Medic was popular ‘people person’ who improved outreach
Leila Fujimori / Lfujimori@staradvertiser.com
Young Bobby Pedro was a thin, fit medic with long, curly hair, who looked like Olympic swimmer Mark Spitz and was “very popular with the nurses,” said longtime friend and acting Emergency Medical Services Assistant Chief Eddie Fujioka.
“My first impression of Bobby was that he was a real charismatic person,” said Fujioka, who recalls going on an ambulance ride-along with Pedro in 1977, when Fujioka was a college student and summer hire. “He was very likable, super nice guy, got along with everybody. He would help anybody, especially the young interns. If they were having struggles during internship, he would take the time to demonstrate proper techniques. … He was very popular with the emergency room doctors and nurses aswell.”
The 65-year-old retired Emergency Medical Services district chief, who served 36 years with the city’s EMS and spearheaded its public outreach program, died Tuesday.
“The outpouring of love we’ve had from his friends and from the community has been so tremendous and much appreciated,” said Pedro’s daughter, Reyneen Pedro. “He was a wonderful father and grandfather, and he meant everything to us.”
Dennis Yurong, Pedro’s first boss at EMS said, “He developed into a very caring individual in EMS, and I think he left that legacy and was able to pass that on to whomeverhe mentored. … That’s why everyone speaks so highly of him.”
As a paramedic, Pedro demonstrated a great deal of care and compassion for his patients, his colleagues say.
“When someone was in pain or discomfort, he really did the best he could to make the person comfortable,” Fujioka said. “Regardless of how minor the patient’s condition was, he treated everyone the same.”
Fujioka picked up one of Pedro’s trademark practices.
“Before we left the hospital, we would always go in and check in on the patient to wish them luck and to take care,” he said, adding that this is something he doesn’t seeothers doing anymore.
Yurong, who became EMS operations chief, selected Pedro to be the primary public relations person to start a campaign to educate the public about EMS and “to take ourmission on the road” by visiting schools and hospitals in an ambulance.
“He did a very, very good job,” he said. “I believe what he did had an impact on recruitment, better relationship with the hospitals and staff.”
Retired EMS secretary Karen Lee called him “a people person of the department,” and she maintained a close friendship with him after he retired in 2010 due to his failinghealth.
After his leg was amputated a few months ago, Lee found him a secondhand scooter, which he used to get around as well as to catch the bus or The Handi-Van to attendconcerts, movies and cultural festivals .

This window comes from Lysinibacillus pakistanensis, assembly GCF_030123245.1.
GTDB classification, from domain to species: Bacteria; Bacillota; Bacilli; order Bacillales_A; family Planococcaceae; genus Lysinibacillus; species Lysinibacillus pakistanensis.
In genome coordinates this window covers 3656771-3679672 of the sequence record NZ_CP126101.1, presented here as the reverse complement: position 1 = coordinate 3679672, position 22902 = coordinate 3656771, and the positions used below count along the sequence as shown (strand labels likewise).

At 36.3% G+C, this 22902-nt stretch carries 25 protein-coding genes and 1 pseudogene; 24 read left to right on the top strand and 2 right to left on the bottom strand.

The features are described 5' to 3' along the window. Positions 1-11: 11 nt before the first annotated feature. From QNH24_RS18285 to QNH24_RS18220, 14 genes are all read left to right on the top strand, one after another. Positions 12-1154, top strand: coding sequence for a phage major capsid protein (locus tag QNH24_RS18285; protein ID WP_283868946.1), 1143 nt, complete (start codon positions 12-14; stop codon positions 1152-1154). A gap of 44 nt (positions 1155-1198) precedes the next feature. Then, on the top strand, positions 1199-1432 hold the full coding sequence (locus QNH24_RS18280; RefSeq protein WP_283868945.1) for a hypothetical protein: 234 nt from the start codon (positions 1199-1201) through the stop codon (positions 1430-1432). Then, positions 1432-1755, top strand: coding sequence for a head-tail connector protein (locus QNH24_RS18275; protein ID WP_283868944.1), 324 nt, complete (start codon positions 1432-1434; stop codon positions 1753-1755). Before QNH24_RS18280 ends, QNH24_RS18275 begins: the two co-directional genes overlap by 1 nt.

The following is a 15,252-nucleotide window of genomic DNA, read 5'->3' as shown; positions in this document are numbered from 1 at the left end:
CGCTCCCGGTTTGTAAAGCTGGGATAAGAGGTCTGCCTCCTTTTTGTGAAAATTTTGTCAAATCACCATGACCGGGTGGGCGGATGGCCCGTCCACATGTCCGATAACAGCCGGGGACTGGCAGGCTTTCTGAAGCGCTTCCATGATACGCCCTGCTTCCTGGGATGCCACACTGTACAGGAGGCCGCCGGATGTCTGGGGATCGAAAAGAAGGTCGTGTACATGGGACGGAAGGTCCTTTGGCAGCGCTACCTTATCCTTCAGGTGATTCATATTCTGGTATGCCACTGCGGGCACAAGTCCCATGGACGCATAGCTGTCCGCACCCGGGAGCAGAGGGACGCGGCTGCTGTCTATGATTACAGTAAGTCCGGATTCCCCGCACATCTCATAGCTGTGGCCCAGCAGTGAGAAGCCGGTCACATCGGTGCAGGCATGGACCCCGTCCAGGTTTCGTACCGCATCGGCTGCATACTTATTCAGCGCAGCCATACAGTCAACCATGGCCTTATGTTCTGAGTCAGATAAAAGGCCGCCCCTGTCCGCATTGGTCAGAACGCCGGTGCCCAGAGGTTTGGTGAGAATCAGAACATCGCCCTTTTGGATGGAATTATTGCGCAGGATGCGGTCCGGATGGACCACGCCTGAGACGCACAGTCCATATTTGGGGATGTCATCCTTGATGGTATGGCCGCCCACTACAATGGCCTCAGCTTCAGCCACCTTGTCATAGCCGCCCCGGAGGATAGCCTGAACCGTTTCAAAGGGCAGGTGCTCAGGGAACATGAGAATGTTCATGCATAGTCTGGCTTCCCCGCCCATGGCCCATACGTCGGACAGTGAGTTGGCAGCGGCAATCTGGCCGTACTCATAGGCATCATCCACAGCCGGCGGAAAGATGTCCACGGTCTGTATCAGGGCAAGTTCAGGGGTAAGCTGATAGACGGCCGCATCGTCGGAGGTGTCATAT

“He would not waste time just sitting at home,” she said. “He was very independent. … He wasn’t the type to give up.”
An Aug. 17 Honolulu Star-Advertiser article on kidney disease featured Pedro, who had become a Type 2 diabetic and an amputee on dialysis, due, in part, to his admittedconsumption of Big Gulps and “all the wrong foods.”
“I neglected myself,” the father of four told the Star-Advertiser. “I took care of everybody else except myself.”
Ex-wife Gilda Morita attested to that, saying Pedro had been planning for his only son’s wedding in November.
“He was totally looking forward to that, and we were hoping he would be there for the wedding,” she said. “He was so much a part of everybody’s lives.”
His daughter, Genell Simoes, said, “This happened too soon and we wish we had more time with him. We love him and miss him and are very grateful for having him inour lives.”
The key to Pedro’s relationships, both working and personal, was to try to be nice to everyone.
He was a likable, fun guy, with “a really rascal laugh when he’d tell jokes or funny stories about other people,” Fujioka said. This earned him the nickname “the Portuguesedevil.”
Yurong said, “He had a big hand at fostering a sense of ohana and belonging…. He had a gift of bringing people together and to share good times.”
Richard Mendonca, 45, an EMS supervisor in Waipio, said Pedro was his district chief when he was a paramedic. The two met in 1992, and remained friends. For the pastthree years, Mendonca had taken him to Las Vegas.
“The thing about Bobby was, he always gave his all,” he said. “If you needed anything, he would give it to you … without any recognition.”
So Mendonca never thought twice about helping him out, especially after he got sick, “because if I needed anything, he would help me out.”
For this year’s Vegas trip, they flew first class, rented a special van to accommodate his scooter and drove to Boulder City, Nev., so Pedro could get his wish to ride a train.
“People couldn’t understand why people would bend over backwards for the district chief,” Mendonca said. “His philosophy is to take care of his people first,” even if theyare wrong, then later “pull you on the side and say, ‘Eh, you were wrong.’”
“Physically, he’s not here anymore, but as long as you keep him in your heart, he’s basically everywhere now.”
Pedro is also survived by his son, Riley; daughters Reyneen Pedro, Genell Simoes and Geryze Simoes; and four grandchildren.
His service will be Oct. 19 at Oahu Cemetery.